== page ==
responsive to at least one processor core matching the number of hardware threads desired by the task, assign the task to one of the at least one processor core that matches the number of hardware threads desired by the task;
adjust the operating frequency of the one of the at least one processor core that matches the number of hardware threads desired by the task to match the desired frequency of the task; and
responsive to at least one processor core failing to match the number of hardware threads desired by the task, assign the task to any processor core in the subset of processor cores.
9. An apparatus, comprising:
a processor; and
a memory coupled to the processor, wherein the memory comprises instructions which, when executed by the processor, cause the processor to:
receive a task that identifies a desired frequency and a desired maximum number of competing hardware threads;
determine whether a user preference designates either maximization of performance or minimization of energy consumption;
responsive to the user preference designating the performance, determine whether there is an idle processor core in a plurality of processor cores available;
responsive to no idle processor being available, identify a subset of processor cores having a smallest load coefficient;
from the subset of processor cores, determine whether there is at least one processor core that matches desired parameters of the task; and
responsive to at least one processor core matching the desired parameters of the task, assign the task to one of the at least one processor core that matches the desired parameters.
10. The apparatus of claim 9, wherein the instructions further cause the processor to:
responsive to the at least one processor core failing to match the desired parameters of the task, determine whether there is at least one processor core in the subset of processor cores whose operating frequency either matches or is no worse than a desired frequency of the task; and
responsive to identifying at least one processor core matching or is not worse than the desired frequency of the task, assign the task to one of the at least one processor core that matches or is no worse than the desired frequency.
11. The apparatus of claim 10, wherein the instructions further cause the processor to:
responsive to the at least one processor core failing to match the desired frequency of the task, determine whether there is at least one processor core in the subset of processor cores that has a different frequency but has at least an active number of hardware threads that would be tolerated by the task;
responsive to at least one processor core having at least the number of active hardware threads that would be tolerated by the task, assign the task to one of the at least one processor core that has at least the active number of hardware threads that would be tolerated by the task;
adjust the operating frequency of the one of the at least one processor core that has at least the active number of hardware threads that would be tolerated by the task to match the expressed preference of performance or power bias; and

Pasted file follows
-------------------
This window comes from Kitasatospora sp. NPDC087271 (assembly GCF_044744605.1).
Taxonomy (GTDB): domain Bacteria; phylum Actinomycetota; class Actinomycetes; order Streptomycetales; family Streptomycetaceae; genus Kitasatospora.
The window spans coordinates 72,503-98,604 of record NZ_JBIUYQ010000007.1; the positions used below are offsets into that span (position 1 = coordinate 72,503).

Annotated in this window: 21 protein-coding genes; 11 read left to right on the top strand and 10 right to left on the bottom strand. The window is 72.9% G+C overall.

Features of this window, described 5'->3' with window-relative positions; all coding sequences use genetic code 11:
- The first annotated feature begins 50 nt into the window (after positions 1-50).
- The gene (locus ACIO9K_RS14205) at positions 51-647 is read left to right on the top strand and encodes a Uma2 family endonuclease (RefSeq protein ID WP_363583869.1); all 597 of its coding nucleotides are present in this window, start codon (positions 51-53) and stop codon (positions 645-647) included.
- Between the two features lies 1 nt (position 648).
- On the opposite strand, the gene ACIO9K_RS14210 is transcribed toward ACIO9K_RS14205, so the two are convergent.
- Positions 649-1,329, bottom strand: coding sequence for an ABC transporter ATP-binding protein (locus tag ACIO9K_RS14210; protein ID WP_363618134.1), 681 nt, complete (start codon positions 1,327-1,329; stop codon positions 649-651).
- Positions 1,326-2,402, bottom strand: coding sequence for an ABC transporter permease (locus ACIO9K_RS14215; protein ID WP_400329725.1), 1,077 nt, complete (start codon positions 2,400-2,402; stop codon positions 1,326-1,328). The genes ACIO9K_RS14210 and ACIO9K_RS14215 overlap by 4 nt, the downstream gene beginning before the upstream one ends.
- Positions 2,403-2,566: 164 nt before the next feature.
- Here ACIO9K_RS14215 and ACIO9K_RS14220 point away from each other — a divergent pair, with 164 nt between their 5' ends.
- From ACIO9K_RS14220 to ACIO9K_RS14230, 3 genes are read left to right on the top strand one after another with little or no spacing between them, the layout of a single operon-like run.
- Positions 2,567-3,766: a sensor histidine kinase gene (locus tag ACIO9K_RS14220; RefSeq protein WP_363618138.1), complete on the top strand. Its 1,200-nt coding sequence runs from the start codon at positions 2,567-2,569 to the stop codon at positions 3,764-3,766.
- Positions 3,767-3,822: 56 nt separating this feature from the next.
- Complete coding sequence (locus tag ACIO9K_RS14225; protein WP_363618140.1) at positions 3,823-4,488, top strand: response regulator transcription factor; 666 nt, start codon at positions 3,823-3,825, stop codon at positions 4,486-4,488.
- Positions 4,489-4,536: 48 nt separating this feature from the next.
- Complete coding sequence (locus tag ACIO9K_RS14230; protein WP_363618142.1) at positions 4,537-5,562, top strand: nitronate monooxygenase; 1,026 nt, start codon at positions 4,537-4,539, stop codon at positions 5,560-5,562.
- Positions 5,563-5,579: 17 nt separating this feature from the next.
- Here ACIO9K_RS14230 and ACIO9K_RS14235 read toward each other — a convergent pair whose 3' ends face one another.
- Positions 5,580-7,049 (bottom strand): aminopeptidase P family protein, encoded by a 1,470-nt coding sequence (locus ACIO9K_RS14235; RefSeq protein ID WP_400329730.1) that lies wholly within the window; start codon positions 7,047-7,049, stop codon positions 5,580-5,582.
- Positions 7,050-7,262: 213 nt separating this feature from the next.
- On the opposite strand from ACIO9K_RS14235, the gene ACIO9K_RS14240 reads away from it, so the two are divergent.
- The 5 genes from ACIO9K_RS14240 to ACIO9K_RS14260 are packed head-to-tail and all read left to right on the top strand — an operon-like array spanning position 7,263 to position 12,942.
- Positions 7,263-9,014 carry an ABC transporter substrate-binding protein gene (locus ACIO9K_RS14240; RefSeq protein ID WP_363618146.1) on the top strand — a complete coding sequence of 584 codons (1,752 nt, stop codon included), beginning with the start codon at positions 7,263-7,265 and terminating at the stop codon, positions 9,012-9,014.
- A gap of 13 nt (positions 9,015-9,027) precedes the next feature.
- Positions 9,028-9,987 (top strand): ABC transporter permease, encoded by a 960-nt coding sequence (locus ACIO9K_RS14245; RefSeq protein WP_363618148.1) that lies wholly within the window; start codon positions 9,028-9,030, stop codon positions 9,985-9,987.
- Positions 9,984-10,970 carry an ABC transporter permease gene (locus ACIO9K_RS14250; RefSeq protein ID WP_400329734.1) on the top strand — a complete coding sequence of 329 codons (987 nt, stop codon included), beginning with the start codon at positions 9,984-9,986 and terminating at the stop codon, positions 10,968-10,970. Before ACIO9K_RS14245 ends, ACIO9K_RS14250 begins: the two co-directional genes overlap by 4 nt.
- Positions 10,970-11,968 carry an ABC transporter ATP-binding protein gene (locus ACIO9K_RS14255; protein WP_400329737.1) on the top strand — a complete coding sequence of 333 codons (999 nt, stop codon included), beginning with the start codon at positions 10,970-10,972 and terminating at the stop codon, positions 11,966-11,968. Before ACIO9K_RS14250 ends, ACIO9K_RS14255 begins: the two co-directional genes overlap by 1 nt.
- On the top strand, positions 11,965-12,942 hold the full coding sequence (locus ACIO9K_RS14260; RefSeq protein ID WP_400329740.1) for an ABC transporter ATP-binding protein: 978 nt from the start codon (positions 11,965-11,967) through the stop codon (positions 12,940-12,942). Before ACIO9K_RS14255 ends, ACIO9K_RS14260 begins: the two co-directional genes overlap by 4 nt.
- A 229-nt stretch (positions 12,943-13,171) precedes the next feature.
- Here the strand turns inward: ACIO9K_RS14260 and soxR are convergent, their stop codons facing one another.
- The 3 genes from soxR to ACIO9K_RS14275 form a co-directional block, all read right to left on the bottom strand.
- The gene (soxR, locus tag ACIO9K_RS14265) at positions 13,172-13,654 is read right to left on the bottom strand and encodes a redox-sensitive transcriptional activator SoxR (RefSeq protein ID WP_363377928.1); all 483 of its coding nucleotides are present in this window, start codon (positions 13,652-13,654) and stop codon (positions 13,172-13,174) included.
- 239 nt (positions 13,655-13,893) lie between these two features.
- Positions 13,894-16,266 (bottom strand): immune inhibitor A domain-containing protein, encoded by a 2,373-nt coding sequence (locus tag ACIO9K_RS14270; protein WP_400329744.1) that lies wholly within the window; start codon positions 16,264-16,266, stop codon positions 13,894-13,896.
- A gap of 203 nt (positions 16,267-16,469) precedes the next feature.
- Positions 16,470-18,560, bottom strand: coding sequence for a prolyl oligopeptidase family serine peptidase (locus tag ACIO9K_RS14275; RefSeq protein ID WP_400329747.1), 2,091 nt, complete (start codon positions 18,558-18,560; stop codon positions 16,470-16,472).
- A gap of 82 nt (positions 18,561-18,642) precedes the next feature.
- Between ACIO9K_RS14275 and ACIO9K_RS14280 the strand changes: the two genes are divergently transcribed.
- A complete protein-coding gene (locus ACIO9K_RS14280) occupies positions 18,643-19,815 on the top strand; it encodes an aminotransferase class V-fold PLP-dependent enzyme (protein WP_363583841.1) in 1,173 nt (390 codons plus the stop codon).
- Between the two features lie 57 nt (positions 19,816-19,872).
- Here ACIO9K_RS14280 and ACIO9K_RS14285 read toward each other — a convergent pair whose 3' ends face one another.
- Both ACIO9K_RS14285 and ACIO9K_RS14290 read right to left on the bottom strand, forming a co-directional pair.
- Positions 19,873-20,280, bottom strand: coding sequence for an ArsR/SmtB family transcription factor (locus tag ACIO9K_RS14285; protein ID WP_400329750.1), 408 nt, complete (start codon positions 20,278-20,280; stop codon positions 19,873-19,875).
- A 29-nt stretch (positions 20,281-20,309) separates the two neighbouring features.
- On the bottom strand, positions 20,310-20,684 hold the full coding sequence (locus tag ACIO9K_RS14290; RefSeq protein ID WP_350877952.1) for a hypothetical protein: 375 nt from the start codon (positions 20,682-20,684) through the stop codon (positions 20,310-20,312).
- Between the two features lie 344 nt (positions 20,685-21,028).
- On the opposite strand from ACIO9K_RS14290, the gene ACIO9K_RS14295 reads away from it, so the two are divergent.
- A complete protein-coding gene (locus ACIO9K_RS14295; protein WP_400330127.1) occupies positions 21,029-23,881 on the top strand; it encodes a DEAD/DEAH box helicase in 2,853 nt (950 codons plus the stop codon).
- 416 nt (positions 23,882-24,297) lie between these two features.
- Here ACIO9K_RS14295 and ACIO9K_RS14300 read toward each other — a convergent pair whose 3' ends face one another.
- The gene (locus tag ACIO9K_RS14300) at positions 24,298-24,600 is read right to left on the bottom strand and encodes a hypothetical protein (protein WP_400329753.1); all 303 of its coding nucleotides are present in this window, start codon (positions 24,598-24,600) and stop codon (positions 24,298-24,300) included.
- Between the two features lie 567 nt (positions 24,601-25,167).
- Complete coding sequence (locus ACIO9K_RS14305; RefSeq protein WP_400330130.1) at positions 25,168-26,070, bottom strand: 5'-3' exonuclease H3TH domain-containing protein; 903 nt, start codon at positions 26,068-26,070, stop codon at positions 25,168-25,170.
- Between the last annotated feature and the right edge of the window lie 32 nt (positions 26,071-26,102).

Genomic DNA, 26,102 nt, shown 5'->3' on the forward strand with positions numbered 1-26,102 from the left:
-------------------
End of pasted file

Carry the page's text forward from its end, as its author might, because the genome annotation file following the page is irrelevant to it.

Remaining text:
responsive to at least one processor core failing to have at least the active number of hardware threads that would be tolerated by the task, assign the task to any processor core in the subset of processor cores.
12. The apparatus of claim 9, wherein the instructions further cause the processor to:
responsive to the idle processor being available, assign the task to the idle processor core;
adjust the operating frequency of the idle processor core to the desired frequency of the task; and
label the idle processor core with a frequency and hardware thread competition requirements of the task.
13. The apparatus of claim 9, wherein the instructions further cause the processor to:
responsive to the user preference designating the minimization of energy consumption, determine whether there are any active processor cores that currently have a workload below an overload threshold;
responsive to failing to identify an active processor core that is not overloaded, determine whether there is an idle processor core in a plurality of processor cores available;
responsive to the idle processor being available, assign the task to the idle processor core;
adjust the operating frequency of the idle processor core to the desired frequency of the task; and
label the idle processor core with a frequency and hardware thread competition requirements of the task.
14. The apparatus of claim 13, wherein the instructions further cause the processor to:
responsive to no idle processor being available or responsive to identifying at least one active processor core that is not overloaded, determine whether there is at least one processor core in the plurality of processor cores that matches desired parameters of the task; and
responsive to at least one processor core matching the desired parameters of the task, assign the task to one of the at least one processor core that matches the desired parameters.
15. The apparatus of claim 14, wherein the instructions further cause the processor to:
responsive to the at least one processor core failing to match the desired parameters of the task, determine whether there is at least one processor core in the plurality of processor cores that is currently running at a slower frequency than a desired frequency of the task; and
responsive to identifying at least one processor core currently running at the slower frequency than the desired frequency of the task, assign the task to one of the at least one processor core that is currently running at the slower frequency than the desired frequency of the task.
16. The apparatus of claim 15, wherein the instructions further cause the processor to:
responsive to the at least one processor core failing to run at the slower frequency than a desired frequency of the task, determine whether there is at least one processor core in the plurality of processor cores that matches a number of hardware threads desired by the task;
responsive to at least one processor core matching the number of hardware threads desired by the task, assign the task to one of the at least one processor core that matches the number of hardware threads desired by the task;
adjust the operating frequency of the one of the at least one processor core that matches the number of hardware threads desired by the task to match the desired frequency of the task; and
responsive to at least one processor core failing to match the number of hardware threads desired by the task, assign the task to any processor core in the subset of processor cores.